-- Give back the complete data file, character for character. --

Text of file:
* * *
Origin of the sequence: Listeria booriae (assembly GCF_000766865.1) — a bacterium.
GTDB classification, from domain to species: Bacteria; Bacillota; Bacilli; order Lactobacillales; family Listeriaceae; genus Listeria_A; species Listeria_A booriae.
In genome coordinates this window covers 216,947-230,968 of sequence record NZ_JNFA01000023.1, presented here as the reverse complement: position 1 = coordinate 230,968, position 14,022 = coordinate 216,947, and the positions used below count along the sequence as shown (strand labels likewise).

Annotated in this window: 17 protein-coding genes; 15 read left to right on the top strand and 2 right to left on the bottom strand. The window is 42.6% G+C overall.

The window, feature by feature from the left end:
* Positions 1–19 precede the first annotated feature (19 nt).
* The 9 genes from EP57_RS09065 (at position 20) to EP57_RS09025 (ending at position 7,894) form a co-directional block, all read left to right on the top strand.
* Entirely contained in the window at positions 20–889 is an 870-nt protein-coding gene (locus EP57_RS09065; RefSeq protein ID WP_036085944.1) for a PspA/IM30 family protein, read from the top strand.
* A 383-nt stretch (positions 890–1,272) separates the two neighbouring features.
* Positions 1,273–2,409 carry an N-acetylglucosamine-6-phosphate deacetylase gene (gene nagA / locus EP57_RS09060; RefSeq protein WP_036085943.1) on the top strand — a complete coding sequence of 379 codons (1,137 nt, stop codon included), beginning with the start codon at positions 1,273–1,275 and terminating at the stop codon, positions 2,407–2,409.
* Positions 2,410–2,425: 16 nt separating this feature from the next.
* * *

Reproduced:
Origin of the sequence: Listeria booriae (assembly GCF_000766865.1) — a bacterium.
GTDB classification, from domain to species: Bacteria; Bacillota; Bacilli; order Lactobacillales; family Listeriaceae; genus Listeria_A; species Listeria_A booriae.
In genome coordinates this window covers 216,947-230,968 of sequence record NZ_JNFA01000023.1, presented here as the reverse complement: position 1 = coordinate 230,968, position 14,022 = coordinate 216,947, and the positions used below count along the sequence as shown (strand labels likewise).

Annotated in this window: 17 protein-coding genes; 15 read left to right on the top strand and 2 right to left on the bottom strand. The window is 42.6% G+C overall.

The window, feature by feature from the left end:
* Positions 1–19 precede the first annotated feature (19 nt).
* The 9 genes from EP57_RS09065 (at position 20) to EP57_RS09025 (ending at position 7,894) form a co-directional block, all read left to right on the top strand.
* Entirely contained in the window at positions 20–889 is an 870-nt protein-coding gene (locus EP57_RS09065; RefSeq protein ID WP_036085944.1) for a PspA/IM30 family protein, read from the top strand.
* A 383-nt stretch (positions 890–1,272) separates the two neighbouring features.
* Positions 1,273–2,409 carry an N-acetylglucosamine-6-phosphate deacetylase gene (gene nagA / locus EP57_RS09060; RefSeq protein WP_036085943.1) on the top strand — a complete coding sequence of 379 codons (1,137 nt, stop codon included), beginning with the start codon at positions 1,273–1,275 and terminating at the stop codon, positions 2,407–2,409.
* Positions 2,410–2,425: 16 nt separating this feature from the next.